Returning to a post-pregnancy fitness routine isn’t impossible, but like many things, the process isn’t as simple and straightforward as many individuals believe it to be. Mothers who’ve “been there and done that,” and whose children are adults, can provide detailed and all-encompassing explanations as to why this is the case.
Besides emotional and mental considerations, new mothers who are looking to resume a “normal” post-pregnancy lifestyle must adapt to the physical side of things—they must respond to the changes that take place in the human body while a child is carried. Unless one does so, returning to a pre-pregnancy style of living will prove a long, drawn-out, and hazard-wrought endeavor.
To help new mothers ease back into fitness routines and normal physical activity, let’s take a look at some useful tips and suggestions!
Stretch, Stretch, Stretch!
After an extended period of relative physical stress and inactivity, new mothers need to warm their bodies up, both in the short and long terms, before they resume their post-pregnancy fitness routines; failing to do so could result in fatigue and inefficient exercise, as well as, more seriously, injury. This necessity is consistent for all humans, regardless of their background; athletes, construction professionals, and more would be wise to gradually acclimate to their old routines following a extended breaks.
For new mothers, stretching is a must; exercise will become as safe and efficient as possible, flexibility lost during pregnancy will return, and day-to-day activities will become progressively easier.
Try performing five or so minutes of basic stretches after waking up; arm circles, toe touches, arm crosses, and more should be included in the line-up. Additionally, stretching for a minute or two after an hour or more of sitting is advisable. Most significantly of all, though, thorough stationary and moving stretches should be performed prior to engaging in exercise of any kind. All exercisers should stretch before beginning their routines, but new mothers are especially susceptible to exercise injuries that can be prevented with warm-up stretches.
Another reality of being “on the shelf” for the better part of the year is that one’s cardio and endurance won’t be what they were before the inactivity—at least not right away. Again, this is true for all humans, not just new mothers. Prenatal yoga is also an option too.
Yoga is a great way to expedite the process of reconditioning the body. Yoga’s various stretches will target and limber all one’s muscles and ligaments, which will speed up the recovery process, both from individual workouts and from pregnancy. Yoga is affordable and accessible—it can be enjoyed in a class or from the comfort of home—and the risk of suffering an injury while enjoying yoga is minimal. Last but certainly not least, yoga is fantastic for burning stress and relaxing. New parents—not just new mothers—will appreciate that!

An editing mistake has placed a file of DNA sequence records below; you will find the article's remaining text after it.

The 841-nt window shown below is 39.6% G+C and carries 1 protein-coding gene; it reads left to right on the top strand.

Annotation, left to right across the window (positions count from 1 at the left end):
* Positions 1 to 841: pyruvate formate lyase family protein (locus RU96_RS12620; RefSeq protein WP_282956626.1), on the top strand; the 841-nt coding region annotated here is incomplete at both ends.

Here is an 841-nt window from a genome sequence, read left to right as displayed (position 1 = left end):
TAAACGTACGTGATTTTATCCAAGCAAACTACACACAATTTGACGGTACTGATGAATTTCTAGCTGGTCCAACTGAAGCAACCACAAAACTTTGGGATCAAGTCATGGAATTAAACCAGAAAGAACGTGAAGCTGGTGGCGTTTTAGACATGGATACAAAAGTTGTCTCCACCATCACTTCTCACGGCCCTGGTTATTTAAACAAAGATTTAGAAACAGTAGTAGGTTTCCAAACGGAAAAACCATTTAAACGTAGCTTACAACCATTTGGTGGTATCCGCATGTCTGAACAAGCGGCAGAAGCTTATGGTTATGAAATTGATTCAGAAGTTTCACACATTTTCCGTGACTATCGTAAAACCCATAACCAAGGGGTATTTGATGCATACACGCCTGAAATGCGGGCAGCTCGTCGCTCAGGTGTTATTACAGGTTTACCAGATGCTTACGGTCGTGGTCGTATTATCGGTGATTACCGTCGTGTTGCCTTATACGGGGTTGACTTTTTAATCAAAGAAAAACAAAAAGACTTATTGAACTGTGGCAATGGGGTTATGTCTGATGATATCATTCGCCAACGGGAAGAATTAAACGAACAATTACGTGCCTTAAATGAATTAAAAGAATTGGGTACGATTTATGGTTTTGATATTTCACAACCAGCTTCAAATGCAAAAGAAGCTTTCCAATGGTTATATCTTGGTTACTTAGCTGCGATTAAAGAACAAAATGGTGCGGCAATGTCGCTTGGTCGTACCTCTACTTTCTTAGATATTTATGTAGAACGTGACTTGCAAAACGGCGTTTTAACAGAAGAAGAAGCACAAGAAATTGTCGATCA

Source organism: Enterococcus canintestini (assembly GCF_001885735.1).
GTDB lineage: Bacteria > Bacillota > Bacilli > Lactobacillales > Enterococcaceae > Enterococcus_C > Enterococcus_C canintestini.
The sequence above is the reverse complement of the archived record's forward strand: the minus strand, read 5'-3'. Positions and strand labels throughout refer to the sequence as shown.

Start Small, Increase Gradually
Many new mothers feel tempted to dive right back into their pre-pregnancy workout routines, but doing so can lead to injury and, more immediately, underwhelming results. Again, it’s unreasonable to expect to be able to resume any post-pregnancy fitness regiment after such a long break from it; it’s also not fair to you to maintain this expectation. This fact can be frustrating, but before long, it will become an afterthought; by starting small and working up to an old routine, new mothers can get into peak physical condition in no time at all.
As a general rule, cardio shouldn’t be attempted for more than half the time or at half the speed (intensity) as it was before a pregnancy; beginning with a quarter, in speed and length, of an old cardio regime is advisable. The same holds true for weight training—one quarter of the reps and one quarter of the weight, with plenty of time to rest, is the way to go. Intensity and repetitions should be increased by 10 percent weekly for about eight weeks, at which time one’s old routine will have been surpassed.
In short, performing too much exercise too soon after a pregnancy is counterproductive, and to exercise optimally and be safe, one should start with a small routine and increase its workload gradually.
Post-pregnancy fitness should be fun. It provides an opportunity to reduce stress, become healthier, and (temporarily) escape from the hustle and bustle of today’s quick-moving society. But because of deadlines, goals, and targets, quite a few exercisers—especially mothers who’re just beginning to work out again—place an overwhelming amount of pressure and stress on themselves to lift a certain amount of weight, run at a certain speed, and/or meet some other benchmark. This stress and pressure inhibits workout efficiency and renders one of exercise’s most valuable byproducts—the aforementioned reduced stress and escape from normal life—nonexistent.
Needless to say, new mothers—and everyone else—should have fun while exercising.
These tips are sure to help all new mothers ease into the workout routines they maintained prior to becoming pregnant. A little bit of work and a lot of patience will produce outstanding results, and the physical benefits of exercise will be accompanied by similarly valuable mental benefits.
Thanks for reading, and here’s to moms!
Kayla Clough is the email specialist here at OurStart. Kayla is a recent graduate of Eastern University in PA where she majored in Marketing and Human Resources. Kayla loves all things fashion, her golden retriever Max, and coffee. When she is not working, you can find her binge watching Sex in the City and baking her latest find on Pinterest.